Pentecost 6b

Preached: July 12, 2009

Our Giving Overflows from God's Grace
2 Corinthians 8:1-9, 13, 14

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Grace and peace to you from God our Father and our Lord and Savior Jesus Christ. The Word from God through which the Holy Spirit open our hearts to live for Jesus 1 Corinthians 8.

We want you to know, brothers, God's grace, which has been given among the Macedonian churches, namely, that in great trial the overflow of their joy and their down-in-the-depths poverty overflowed into the riches of their single-mindedness. For according to their ability, I testify, and beyond their ability, on their own, with great urgency they asked us for this grace and this sharing in the service to the saints -- and not [merely] as we had hoped but they first gave themselves to the Lord and us through God's will. So we urged Titus that just as he first began so also he complete among you also this grace. Now as you overflow in everything, in faith and doctrine and knowledge and all eagerness and love from you to us, also overflow in this grace.

I'm not speaking this as an order, but through the eagerness of others to prove the genuineness of your love too. For you know the grace of our Lord Jesus Christ, namely, that for you he, being rich, became poor, so that you may become rich by his poverty . . . For it's not to bring others comfort and you affliction, but from equality. In the present time your excess meets their need, in order that also their excess may meet your need, so that it may be equal. (1 Corinthians 8:1-9, 13, 14)

Dear friends in Christ, fellow saints washed clean in the blood of our risen Savior:

1. Why was the Apostle Paul gathering a collection for the Jerusalem Christians?

Jerusalem, the Jewish capitol, the birthplace of the Christian church on Pentecost. In the Apostle Paul's day, though, many Christians in Jerusalem struggled. Following Jesus instead of the Jewish leaders brought crosses. The help and aid that flowed to widows and the poor from the Jewish relief rolls was cut off, in appears, for followers of Jesus.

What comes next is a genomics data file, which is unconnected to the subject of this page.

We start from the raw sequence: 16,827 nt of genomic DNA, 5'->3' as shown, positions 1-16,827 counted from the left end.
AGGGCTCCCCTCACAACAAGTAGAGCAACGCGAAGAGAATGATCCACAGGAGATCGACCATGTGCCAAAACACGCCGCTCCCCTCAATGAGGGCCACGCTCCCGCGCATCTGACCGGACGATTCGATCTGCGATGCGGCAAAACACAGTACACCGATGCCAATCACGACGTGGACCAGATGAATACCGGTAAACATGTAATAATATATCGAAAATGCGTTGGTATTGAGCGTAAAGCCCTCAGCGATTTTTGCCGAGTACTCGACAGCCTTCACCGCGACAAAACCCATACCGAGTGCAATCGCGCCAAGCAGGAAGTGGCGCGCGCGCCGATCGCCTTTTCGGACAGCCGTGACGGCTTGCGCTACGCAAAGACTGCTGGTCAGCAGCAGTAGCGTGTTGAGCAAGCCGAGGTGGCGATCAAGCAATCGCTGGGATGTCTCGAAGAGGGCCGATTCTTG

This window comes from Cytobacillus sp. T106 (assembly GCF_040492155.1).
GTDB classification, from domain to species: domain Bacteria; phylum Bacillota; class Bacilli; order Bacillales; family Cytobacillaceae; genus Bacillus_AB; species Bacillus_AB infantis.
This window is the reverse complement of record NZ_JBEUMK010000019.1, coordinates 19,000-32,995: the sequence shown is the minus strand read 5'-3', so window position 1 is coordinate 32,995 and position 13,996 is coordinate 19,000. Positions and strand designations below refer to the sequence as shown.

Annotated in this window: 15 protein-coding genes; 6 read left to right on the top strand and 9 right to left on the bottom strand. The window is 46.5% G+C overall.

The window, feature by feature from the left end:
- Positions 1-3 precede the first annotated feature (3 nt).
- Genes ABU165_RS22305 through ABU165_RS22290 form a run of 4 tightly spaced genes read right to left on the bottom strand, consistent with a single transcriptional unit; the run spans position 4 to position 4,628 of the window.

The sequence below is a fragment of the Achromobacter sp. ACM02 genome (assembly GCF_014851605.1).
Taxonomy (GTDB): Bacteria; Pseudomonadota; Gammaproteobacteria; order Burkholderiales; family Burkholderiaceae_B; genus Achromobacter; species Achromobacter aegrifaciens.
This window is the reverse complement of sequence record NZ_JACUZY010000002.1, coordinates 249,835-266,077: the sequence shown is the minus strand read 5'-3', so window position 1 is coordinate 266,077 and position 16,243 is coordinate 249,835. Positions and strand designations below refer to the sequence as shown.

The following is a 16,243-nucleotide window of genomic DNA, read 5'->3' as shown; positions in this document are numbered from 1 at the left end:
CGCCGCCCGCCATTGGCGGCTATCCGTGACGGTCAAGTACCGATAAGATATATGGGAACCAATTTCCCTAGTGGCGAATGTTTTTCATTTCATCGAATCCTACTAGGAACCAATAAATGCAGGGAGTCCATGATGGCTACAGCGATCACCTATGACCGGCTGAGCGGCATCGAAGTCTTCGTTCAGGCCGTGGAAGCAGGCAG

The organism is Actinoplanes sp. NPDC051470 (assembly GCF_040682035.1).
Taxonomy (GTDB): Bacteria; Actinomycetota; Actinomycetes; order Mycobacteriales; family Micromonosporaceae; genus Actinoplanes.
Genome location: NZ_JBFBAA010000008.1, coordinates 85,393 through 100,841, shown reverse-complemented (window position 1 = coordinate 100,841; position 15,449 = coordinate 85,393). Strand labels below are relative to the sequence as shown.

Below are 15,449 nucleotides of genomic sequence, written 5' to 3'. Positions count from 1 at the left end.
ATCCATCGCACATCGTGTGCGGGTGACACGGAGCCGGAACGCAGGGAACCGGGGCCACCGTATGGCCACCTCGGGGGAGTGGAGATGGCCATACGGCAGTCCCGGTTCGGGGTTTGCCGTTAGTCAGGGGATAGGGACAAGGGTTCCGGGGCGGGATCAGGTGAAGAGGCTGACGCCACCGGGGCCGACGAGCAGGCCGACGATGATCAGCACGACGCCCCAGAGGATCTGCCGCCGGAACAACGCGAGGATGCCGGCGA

At first it doesn't seem to have been too bad. Wealthy Jews had also become Christians. In brotherly love, they shared what they had. Widows were provided for. The poor had enough. But persecution not only scattered the Christians; it also seems to have taken away whatever wealth was among them in Jerusalem. So even when persecution died down, the Christian there struggled to strive, especially in times of famine or other crises.

So Paul gathered a collection for them among the Gentile churches in Galatia, and in northern Greece, called Macedonia, and in southern Greece, were Corinth was. Just as the Gospel had gone out from Jerusalem making these Gentiles spiritual rich in Christ, so now these Gentile Christians shared their material wealth to help their fellow saints in Jerusalem.

The Christian's in Corinth eagerly began contributing. They were among the first a year ago to have the desire to do so. But problems prevented them from fully putting this desire into practice. Divisions tore the congregation. Christians took each other to court, open sin was boasted about, the Lord's Supper degenerated into a selfish feast, and there were more problems. Paul wrote his first letter to the Corinthians to address these problems, and they took his words to heart. But in the meantime gathering the offering for their fellow saints in Jerusalem had fallen off.

So now in 2 Corinthians Paul writes to them again and in chapters 8 and 9 urges them to turn their attention again to this offering. He doesn't use the latest marketing techniques or the insights of social science and psychology on how to motivate givers. Rather he talks about God's grace -- God's grace at work among the Macedonia Christians that overflowed in their giving, God's grace in Christ that enriched the Corinthian Christians. God's grace. For you see, Christian giving overflows from God's grace.

That's as true today as it was in Paul's day. Our giving overflows from God's grace. That's the theme to keep in mind, dear friends. Christian giving, our giving overflows from God's grace. Therefore, before any money leaves your wallet or purse, give yourself to your gracious Lord. That's part one. And trust his grace with an undivided heart. That's part two. Then our giving as well will overflow from God's grace.